Best variety of strawberry?

maryhmApril 1, 2008

I'd like to get some strawberries going in the greenhouse, then put them in the ground in a couple of months. I'm in Durango, CO at about 7500 feet. Are there any varieties that can overwinter here? Or do you just have to plant new ones every year?

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Below is a link from the CSU site that covers some of the strawberry varieties that grow well in Colorado. For June bearers they list Guardian, Kent Honeoye, Rechief, Delite and Bloomiden. Everbearing varieties listed are Ogallala, Fort Laramie and Ozark Beauty. Day neutral varieties listed are Tribute, Tristar and Fern.

I have grown Fort Laramie and Tristar with pretty good success. My problem is having to put some protection over them to keep birds (or some other critters) from eating them.

There are probably some other varieties not mentioned on the site that will grow well in your area, but this gives you a start.

-Lyons, CO

Here is a link that might be useful: Strawberries for Colorado

    Bookmark   April 1, 2008 at 5:36PM
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hoppithaven(z5 CO)

I'm new to strawberries too, and also looked for info. The site doug linked to and another CSU site (PlantTalkColorado #1208), suggest everbearing strawberries are better in colorado, because they are less likely to be affected by late frosts than june-bearing are. They also mention that day-neutral strawberries are similar to everbearing, but more consistent. Somewhere I saw something suggesting Tribute and Tristar were the best of those, and I ended up going with Tristar.
Looking forward to what others have to say!

    Bookmark   April 1, 2008 at 6:58PM
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Thanks for the link, Doug. Hoppithaven- where did you get your plants? I've been looking online and it seems like everyone is sold out or backordered! Must be a popular variety...

    Bookmark   April 1, 2008 at 7:55PM
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Skybird - z5, Denver, Colorado

Have you looked for them locally, Mary? The garden center linked below looks like a good one, and since you're looking for them pretty early, I think they might have them. Tristar is a pretty readily available variety in Denver, and you might even be able to find them at a box store---but that garden center looks like a really good place to check out. (They say they grow all their own perennials, so they'd be acclimated to your area, and if you can find what you want, it would probably also be a good place to get them.)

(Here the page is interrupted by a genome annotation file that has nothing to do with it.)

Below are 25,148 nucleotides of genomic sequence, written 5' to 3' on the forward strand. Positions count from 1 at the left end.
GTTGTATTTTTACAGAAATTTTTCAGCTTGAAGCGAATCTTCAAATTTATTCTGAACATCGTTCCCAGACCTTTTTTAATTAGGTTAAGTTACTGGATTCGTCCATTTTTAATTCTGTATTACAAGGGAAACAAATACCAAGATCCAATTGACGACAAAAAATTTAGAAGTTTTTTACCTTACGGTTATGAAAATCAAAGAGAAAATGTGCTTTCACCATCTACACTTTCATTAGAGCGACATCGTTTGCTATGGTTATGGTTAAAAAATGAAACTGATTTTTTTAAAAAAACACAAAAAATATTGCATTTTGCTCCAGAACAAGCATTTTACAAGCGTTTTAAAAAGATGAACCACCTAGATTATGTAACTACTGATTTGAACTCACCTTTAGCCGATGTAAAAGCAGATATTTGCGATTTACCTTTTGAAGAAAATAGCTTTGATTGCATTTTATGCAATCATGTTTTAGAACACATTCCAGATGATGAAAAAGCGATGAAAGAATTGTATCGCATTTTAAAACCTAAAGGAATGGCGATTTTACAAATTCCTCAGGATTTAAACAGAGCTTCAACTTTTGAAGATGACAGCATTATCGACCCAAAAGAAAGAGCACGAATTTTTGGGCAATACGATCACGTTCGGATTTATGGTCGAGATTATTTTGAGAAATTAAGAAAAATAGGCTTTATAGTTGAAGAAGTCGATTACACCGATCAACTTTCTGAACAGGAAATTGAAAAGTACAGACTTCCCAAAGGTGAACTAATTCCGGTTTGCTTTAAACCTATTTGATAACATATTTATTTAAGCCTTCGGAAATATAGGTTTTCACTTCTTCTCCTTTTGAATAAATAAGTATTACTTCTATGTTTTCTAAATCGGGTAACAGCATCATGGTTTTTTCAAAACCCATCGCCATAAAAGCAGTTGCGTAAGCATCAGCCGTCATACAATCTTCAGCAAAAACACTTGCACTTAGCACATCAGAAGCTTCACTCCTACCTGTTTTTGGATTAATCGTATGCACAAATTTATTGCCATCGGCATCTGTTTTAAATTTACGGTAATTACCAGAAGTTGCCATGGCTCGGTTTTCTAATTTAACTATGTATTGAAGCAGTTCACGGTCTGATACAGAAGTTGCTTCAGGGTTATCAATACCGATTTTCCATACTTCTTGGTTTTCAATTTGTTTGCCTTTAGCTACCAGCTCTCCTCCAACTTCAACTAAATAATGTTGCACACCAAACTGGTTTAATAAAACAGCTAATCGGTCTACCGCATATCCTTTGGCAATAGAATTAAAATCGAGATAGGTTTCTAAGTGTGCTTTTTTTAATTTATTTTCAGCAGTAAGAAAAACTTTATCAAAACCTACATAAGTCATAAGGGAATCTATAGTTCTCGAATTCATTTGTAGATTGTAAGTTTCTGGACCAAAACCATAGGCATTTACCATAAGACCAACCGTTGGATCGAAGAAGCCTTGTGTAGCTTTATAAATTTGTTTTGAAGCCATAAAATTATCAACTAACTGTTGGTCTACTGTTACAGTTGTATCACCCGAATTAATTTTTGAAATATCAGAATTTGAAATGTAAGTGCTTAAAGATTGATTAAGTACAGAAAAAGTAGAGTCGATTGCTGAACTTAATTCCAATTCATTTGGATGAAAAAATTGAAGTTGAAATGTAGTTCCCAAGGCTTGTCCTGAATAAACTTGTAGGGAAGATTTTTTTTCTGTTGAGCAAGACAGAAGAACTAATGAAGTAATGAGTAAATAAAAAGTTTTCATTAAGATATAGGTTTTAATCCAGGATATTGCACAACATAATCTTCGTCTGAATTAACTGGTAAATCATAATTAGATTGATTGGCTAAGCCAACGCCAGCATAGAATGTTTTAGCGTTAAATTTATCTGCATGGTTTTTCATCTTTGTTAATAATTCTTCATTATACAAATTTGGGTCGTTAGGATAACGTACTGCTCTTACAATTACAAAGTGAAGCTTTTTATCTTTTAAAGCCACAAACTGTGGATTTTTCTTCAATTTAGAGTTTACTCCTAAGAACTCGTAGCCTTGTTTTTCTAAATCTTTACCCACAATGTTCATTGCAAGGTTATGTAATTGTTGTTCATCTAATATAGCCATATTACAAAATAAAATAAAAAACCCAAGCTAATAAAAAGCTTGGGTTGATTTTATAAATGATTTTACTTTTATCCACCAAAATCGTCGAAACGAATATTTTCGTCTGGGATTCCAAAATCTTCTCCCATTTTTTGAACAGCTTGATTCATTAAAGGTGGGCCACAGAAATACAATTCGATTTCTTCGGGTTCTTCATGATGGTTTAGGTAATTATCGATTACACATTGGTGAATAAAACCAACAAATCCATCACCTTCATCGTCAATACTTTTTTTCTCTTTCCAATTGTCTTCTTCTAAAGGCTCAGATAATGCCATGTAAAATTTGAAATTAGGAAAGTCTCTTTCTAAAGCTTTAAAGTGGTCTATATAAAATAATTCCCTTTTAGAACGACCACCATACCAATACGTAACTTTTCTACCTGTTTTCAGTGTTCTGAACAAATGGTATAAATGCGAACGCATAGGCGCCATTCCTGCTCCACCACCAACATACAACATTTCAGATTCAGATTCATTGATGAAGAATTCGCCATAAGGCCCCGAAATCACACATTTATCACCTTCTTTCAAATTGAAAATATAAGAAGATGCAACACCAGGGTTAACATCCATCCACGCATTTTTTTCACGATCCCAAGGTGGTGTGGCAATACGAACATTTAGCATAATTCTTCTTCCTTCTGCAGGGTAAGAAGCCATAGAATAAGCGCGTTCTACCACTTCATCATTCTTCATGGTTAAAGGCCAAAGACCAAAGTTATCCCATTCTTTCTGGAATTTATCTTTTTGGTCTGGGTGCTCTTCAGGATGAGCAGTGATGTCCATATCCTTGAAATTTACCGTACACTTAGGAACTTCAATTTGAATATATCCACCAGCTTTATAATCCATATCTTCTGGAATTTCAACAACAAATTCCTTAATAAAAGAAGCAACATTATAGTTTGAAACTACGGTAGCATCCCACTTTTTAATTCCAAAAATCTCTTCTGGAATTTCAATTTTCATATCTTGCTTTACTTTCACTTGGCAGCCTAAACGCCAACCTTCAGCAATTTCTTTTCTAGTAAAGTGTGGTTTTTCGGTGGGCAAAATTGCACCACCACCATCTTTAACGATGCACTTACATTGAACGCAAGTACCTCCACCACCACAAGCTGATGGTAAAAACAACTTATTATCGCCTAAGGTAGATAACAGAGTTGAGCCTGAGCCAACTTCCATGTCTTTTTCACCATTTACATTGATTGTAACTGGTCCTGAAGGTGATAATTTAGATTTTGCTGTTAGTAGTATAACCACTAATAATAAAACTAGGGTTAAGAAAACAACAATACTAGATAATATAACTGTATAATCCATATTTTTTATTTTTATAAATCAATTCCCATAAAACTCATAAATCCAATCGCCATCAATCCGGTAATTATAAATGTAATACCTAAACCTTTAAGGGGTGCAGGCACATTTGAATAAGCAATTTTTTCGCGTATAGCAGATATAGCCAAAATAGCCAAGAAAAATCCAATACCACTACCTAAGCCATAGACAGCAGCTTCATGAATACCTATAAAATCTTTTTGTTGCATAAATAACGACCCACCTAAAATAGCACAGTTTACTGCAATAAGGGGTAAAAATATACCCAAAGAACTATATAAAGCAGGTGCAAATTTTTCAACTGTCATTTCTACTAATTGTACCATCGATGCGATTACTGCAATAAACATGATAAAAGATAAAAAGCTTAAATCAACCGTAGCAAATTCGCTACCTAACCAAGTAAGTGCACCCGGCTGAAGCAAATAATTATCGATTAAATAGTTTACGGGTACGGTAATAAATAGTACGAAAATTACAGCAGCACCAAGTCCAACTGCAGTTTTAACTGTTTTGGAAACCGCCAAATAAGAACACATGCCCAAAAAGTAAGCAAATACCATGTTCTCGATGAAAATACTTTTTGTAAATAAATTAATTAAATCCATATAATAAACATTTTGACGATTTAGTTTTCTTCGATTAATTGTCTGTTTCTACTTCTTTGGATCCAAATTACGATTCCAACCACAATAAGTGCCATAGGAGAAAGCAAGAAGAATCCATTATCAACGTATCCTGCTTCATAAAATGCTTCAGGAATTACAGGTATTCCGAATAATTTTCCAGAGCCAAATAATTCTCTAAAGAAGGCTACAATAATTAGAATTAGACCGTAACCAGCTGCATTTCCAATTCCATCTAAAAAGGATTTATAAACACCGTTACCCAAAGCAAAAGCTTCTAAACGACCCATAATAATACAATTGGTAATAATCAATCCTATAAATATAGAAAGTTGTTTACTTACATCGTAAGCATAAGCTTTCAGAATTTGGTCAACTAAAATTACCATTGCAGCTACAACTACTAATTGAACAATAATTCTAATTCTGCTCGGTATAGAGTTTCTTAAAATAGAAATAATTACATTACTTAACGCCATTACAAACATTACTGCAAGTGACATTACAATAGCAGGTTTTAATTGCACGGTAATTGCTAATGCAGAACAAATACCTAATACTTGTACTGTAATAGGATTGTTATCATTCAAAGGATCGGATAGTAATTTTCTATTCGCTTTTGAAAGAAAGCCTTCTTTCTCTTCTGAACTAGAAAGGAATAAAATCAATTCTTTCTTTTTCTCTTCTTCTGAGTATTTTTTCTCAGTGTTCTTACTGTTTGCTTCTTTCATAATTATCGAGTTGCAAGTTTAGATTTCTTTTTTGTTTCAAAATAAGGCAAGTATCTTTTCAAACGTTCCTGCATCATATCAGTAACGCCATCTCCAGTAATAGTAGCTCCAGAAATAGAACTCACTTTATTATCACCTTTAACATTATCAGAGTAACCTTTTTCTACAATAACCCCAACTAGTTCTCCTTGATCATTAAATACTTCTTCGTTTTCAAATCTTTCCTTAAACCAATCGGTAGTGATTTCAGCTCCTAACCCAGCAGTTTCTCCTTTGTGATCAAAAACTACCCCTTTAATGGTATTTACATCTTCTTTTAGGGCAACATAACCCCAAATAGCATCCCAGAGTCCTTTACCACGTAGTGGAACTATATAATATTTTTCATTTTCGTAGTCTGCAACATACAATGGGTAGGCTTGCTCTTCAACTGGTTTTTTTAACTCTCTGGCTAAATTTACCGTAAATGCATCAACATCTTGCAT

You can often find bare root strawberries in little bunches of--I think--25, and they're quite inexpensive that way. And either starting them inside or planting them directly outside, the bare roots usually take off very quickly.

Happy spring,

Here is a link that might be useful: Native Roots Garden Center

    Bookmark   April 1, 2008 at 9:08PM
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Azura(z5 CO)

If you come to the plant swap in May you can have MANY MANY junebearing strawberry plants. I cannot remember the exact variety I have but they are not any of the types listed above. I have never had any problems with frost, in fact most of the plants do not completely die even with this colder than normal winter. They set fruit in mid to late May and ripen in early June.
I plan to get rid of every single one of them from my beds because I just cant beat the critters to the berries. Let me know if you will be at the swap and would like some.
I have not grown everbearing strawberries here in Colorado so Im sorry I dont have a comparison for you.
Btw, I am zone 5 in Littleton near Lonetree. If you would like to come by my house with your spade in hand and get them earlier than the swap, you are welcome to. Just PM me. :)

    Bookmark   April 2, 2008 at 1:21AM
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highalttransplant(z 5 Western CO)

Last year, I bought 'Ozark Beauty' which is everbearing, and left them in a pot on the porch over the winter, but they don't seem to have made it. I bought replacements at Walmart this weekend (because they were there, and so was I, LOL) and think maybe I will bring the pot into the garage next winter, since I don't really have a place to plant them in the ground. Anyone else have strawberry plants survive the winter in a container?


    Bookmark   April 2, 2008 at 2:11AM
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Thank you all for your suggestions. Here's an update to my strawberry quest!